A large body of evidence supports the beneficial effects of vitamin K1 on musculoskeletal health as well as cardiovascular health. Low nutritional intake and bioavailability of vitamin K appears to be a plausible risk factor for stroke, via the importance of vitamin K in the maturation of MGP (one of the vitamin K–dependent proteins) as an inhibitor of tissue calcification (21). Two possible explanations for the results of our study are that the vitamin K concentrations were relatively low and participants were patients with hypertension. There is increasing evidence that the role of vitamin K in CVD may be particularly important in certain high-risk subgroups. Results from the Health, Aging, and Body Composition Study suggest that low plasma vitamin K1 is associated with a higher CVD risk in older adults treated for hypertension (22). Notably, treatment intervention in our study might be a significant modifier: a stronger association was found in participants treated with enalapril alone. Since adults with hypertension in our study were more likely to have lower serum folate than in US (medium 7.82 vs. 11.5 ng/mL) (23). Folic acid has a potent antioxidant and antithrombotic effect in the prevention of cardiovascular disease (24). Therefore, we hypothesize that folic acid treatment may have possibly attenuated the relationships between low vitamin K1 and high stroke risk. It has previously been reported that the combined use of enalapril and folic acid can significantly reduce the risk of first stroke compared with enalapril alone (18).

A meta-analysis reported an association between vitamin D deficiency and stroke (15). Researchers have also presented a potential physiological role of vitamin D in regulating vascular calcification (25). To our knowledge, the associations between vitamin D and K concentrations on stroke have only been studied in isolation. While prior studies have examined vitamins D and K together, they did not focus on stroke. Previous prospective studies have reported substantial interactions for the combined effect of insufficient vitamin D and K status in terms of blood pressure (26) and aortic stiffness (27). The first study of a double-blind placebo-controlled trial to explore the combined effect of vitamin D and K supplementation on cardiovascular health revealed that supplementation of vitamin K1, vitamin D, and minerals was superior to vitamin D and minerals alone in preventing a decrease of elastic properties of the carotid artery, over a 3-year follow-up (28). A recent, large, prospective cohort study in the Netherlands showed that the combined association of low vitamin D and K status with mortality risk was greater than the sum of low vitamin D and K status alone (29). Another clinical study also demonstrated that combined vitamin D and K deficiency is highly prevalent in kidney transplant recipients and is associated with increased mortality and graft failure risk compared with high vitamin D and K status (30). Our results corroborate the findings of this trial: combined low vitamin D and vitamin K status was associated with a higher risk of stroke compared to those with high vitamin D and K status.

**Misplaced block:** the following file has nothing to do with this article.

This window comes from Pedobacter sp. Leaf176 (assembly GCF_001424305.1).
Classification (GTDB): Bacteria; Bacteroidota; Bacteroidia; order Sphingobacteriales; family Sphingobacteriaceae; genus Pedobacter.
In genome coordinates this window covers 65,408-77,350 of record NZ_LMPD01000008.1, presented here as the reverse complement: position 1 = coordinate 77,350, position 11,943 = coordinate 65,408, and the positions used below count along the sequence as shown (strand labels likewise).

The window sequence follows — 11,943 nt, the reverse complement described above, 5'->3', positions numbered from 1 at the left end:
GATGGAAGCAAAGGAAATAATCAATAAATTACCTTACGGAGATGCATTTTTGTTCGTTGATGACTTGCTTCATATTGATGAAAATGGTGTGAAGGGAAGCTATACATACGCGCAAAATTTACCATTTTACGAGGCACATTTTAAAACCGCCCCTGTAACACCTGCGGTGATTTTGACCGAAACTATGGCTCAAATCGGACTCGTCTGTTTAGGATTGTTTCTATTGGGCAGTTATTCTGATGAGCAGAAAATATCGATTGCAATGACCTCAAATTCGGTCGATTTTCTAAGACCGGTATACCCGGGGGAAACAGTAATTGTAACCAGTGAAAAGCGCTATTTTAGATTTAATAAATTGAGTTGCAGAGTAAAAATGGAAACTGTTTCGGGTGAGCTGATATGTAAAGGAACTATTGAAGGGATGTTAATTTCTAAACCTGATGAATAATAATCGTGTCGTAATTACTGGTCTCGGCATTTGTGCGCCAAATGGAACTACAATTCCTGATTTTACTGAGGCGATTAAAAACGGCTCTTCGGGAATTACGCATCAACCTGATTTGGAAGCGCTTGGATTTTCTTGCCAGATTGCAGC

We have not yet discovered the exact physiological mechanisms explaining the joint association between vitamin K, vitamin D and stroke. However, some potential overlaps in their action exist. Both vitamin D and K can stimulate the γ-carboxylase system of vitamin K–dependent proteins. Two of these proteins are osteocalcin and MGP, which play a role in cardiovascular health (31, 32). Osteocalcin has been shown to regulate bone mineralization and calcium homeostasis, with the potential to prevent calcium build-up in soft tissues, thereby preventing vascular calcification (33). Similarly, MGP limits calcium incorporation into the extracellular matrix of soft tissues, thus acting as a potent inhibitor of soft tissue calcification. The MGP gene contains a vitamin D (calcitriol) responsive element in its promoter region (34). Circulating vitamin D has been shown to upregulate MGP expression in vascular smooth muscle cells of rats (35). It has also been demonstrated that vitamin K promotes 1,25-dihydroxyvitamin D–stimulated osteocalcin accumulation and mineralization (36). In addition, vitamin D and K have prominent anti-inflammatory effects (37), which is a modifiable risk factor for cardiovascular and cerebrovascular diseases. Thus, vitamins K and D can mutually enhance each other's physiological roles and our results provide a plausible clinical correlate to these experimental findings.

The main strength of our study is that it was conducted on a large population-based cohort, with well-designed quality assurance and quality control throughout. We assessed the joint associations of 25(OH)D and vitamin K1 in relation to first stroke in a population free of baseline stroke through a 1:1 case-control matching design, minimizing potential bias and misclassification. Despite these advantages, our study has several limitations. First, our study faces the same limitations as all case-control studies. A large randomized interventional trial that comparts a placebo, each vitamin separately, and both vitamins combined, would fully elucidate the real clinical impact of vitamin K-D in terms of stroke benefit. Second, although we adjusted for multiple confounding factors, our results may have been influenced by other unknown factors that should be better accounted for in future studies. High vitamin K1 and D levels might reflect healthy dietary and lifestyle patterns, rather than the nutrient itself, however, we were not able to exclude the effects of dietary/lifestyle habits on the results, as these data were not available in our study. Third, given the specificity of our study population (elderly Chinese with hypertension), findings from this study cannot be readily generalized to other populations. Furthermore, since our study population only included Han Chinese, further confirmatory studies in other ethnic groups are needed. Finally, expression levels of MGP were not measured in our study and further studies are needed to determine whether vitamin K is associated with stroke through this pathway.